At the end of Stephen King's 11/23/63, the author thanked Jack Finney for writing the Time and Again, the classic of the genre. That planted the seed in my head to check out the audiobook. Stephen King was right. I liked 11/23/63, but it does not compare to the great Finney novel. I have read Time and Again twice, and loved the audiobook just as much as I enjoyed reading and rereading that novel. This story makes New York City in the 1880's totally come alive. I felt transported in a way that no other time travel story has done. Si Morley is the man who travels back from 1970. He is an artist, and describes 19th century NYC as only an artist can do. This novel is also a mystery and love story, and has an action-adventure element to it. The only weakness with this story is the very flimsy science that this time travel experiment is based on. Don't let that ruin this otherwise amazing and wondrous novel. I have listened to many audiobooks in the past few years, and Time and Again may be my very favorite. I already know that this will be one I will listen to again. The reader is great. It's a first person narrative, and the voice fits perfectly with the narrator, Si. He also sounds like he is from 1970. One other good feature - there are few details from modern life, and the "present" could be 2012 as well as 1970. The author clearly wanted to write a novel that would not be dated in a few years. He succeeded.
I really enjoyed this biography of Thomas Jefferson. After a recent visit to Monticello, I wanted to know more about Jefferson. This book was well researched and well written. It succeeded most in capturing the politics of the times, and Jefferson's role in them. This book dealt forthrightly with Jefferson's relationship with a slave, with whom he fathered many children. After listening to and reading this, I feel I understand much more about the early days of my country. My one criticism - this overemphasizes the politics, and does not capture the man as personally. It falls short of McCullough's John Adams, which succeeds in both. That said, in the final part of the book, after Jefferson retires to Monticello, I finally did feel the emotional connection to the man I had been looking for. I found the parallels of politics in the age of Jefferson and now to be powerful. While the author did not spell that out, I saw so many issues of Jefferson's day to be still big issues now. That was very cool. Overall, I strongly recommend that 4.5 star bio.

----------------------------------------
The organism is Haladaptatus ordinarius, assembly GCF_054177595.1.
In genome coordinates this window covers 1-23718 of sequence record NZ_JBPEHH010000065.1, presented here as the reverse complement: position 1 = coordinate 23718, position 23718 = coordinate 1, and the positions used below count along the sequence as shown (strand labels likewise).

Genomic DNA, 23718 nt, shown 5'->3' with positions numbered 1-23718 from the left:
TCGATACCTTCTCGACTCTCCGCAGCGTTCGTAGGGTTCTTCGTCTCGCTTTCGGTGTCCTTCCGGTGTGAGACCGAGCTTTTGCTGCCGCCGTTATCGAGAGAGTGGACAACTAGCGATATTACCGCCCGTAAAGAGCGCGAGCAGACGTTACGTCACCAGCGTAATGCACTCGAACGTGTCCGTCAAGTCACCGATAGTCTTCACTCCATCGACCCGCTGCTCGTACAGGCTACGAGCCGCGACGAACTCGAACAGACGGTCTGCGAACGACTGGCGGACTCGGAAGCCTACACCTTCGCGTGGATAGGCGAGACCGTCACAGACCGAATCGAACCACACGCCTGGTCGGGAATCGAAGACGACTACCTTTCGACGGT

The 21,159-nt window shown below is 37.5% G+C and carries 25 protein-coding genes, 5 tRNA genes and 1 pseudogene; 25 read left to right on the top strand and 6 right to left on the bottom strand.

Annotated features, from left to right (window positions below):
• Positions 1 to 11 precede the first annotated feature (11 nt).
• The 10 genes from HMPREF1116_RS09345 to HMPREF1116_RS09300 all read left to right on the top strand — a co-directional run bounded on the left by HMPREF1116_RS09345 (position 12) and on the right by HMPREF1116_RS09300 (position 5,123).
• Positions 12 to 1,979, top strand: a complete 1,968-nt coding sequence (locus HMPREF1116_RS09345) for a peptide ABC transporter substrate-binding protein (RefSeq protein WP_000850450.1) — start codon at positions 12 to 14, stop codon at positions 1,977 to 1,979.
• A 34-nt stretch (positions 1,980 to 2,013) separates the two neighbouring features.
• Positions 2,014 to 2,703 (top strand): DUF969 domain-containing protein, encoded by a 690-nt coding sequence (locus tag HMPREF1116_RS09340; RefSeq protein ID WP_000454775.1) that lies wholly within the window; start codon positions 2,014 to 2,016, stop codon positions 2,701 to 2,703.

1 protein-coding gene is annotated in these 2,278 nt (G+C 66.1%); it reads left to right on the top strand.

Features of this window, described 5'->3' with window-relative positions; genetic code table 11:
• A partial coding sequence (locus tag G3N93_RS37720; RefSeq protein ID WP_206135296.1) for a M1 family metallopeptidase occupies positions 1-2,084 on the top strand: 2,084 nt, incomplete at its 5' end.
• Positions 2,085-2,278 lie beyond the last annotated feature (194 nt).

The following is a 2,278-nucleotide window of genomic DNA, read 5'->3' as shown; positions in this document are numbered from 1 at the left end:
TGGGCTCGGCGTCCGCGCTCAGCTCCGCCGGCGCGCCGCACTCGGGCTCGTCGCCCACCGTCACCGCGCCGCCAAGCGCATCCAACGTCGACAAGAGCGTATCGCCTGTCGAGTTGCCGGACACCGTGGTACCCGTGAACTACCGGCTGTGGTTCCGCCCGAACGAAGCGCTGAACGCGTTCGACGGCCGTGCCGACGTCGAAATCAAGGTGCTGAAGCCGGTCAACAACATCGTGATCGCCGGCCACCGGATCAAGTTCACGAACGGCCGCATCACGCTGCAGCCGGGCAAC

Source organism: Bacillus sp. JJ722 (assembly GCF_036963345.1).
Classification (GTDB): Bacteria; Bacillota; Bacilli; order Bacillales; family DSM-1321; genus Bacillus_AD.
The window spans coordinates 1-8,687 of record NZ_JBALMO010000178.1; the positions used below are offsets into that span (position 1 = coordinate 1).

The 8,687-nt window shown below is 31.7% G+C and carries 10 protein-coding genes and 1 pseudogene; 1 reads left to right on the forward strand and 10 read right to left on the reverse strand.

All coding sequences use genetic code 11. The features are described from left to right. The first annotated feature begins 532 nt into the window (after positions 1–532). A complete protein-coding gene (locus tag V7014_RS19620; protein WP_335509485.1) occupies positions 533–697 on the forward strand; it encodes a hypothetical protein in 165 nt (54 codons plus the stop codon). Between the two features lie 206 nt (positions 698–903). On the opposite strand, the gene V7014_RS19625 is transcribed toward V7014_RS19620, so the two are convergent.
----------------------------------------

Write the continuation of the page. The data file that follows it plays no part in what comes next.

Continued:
I was drawn to this story of an ex-hitman for the mob. I liked the novel from the start. Frankie, the retired hitman is funny and sympathetic. The story revolves around a plot to kill him, and then much of the novel is a flashback of Frankie's life. The present is much more interesting than the past, and even though I was 3/4 of the way through thus novel, I found I just didn't care enough to finish it. This was well written and narrated. It's a who-dunnit with a sense of humor. Just not for me.
I enjoyed this mystery / courtroom drama. The main character, Cope, is a DA trying a fraternity rape case. At the same time, people connected to the case are looking Cope's past for skeletons, and the murder of his sister at summer camp with him 20 years ago comes to light again. The novel did a good job moving between the stories. I found myself caring about the main character, and engaged in the plot. This novel fell short in two ways for me. One, I did not love Scott Brick's narration. I have enjoyed him in the past, but Brick is best when the book is a first person narrative from start to end. This switches off from Cope at times, and the narrator's voice does not change enough from character to character. He also overdid the emotion at times. Still, he has an engaging voice and is easy to listen to. My other criticism is the ending. It was so far fetched that the ending was just too much. Until the ending, though, I was enjoying this quite a bit, and I rate this as an above average mystery.
I enjoyed this set of short stories about American soldiers in Iraq and Afghanistan. I liked the variety, with so many different slices of military life. This was neither pro-military nor anti-military. It was about people, and the different ways war affects them. Some stories were very good, some good, and the rest were okay or forgettable. The best ones make this worth book listening to. The stories were mostly first person narratives, and while the narrator was very good, it was hard adjusting to different characters when the voice was the same. I think having different narrators for each story would have improved the book a lot. Based on the reviews, I expected almost all the stories to be great, and so too many left me wanting more, thus my 3 star rating. The two or three best stories make this a 3.5 book to me. Worth checking out if the subject interests you.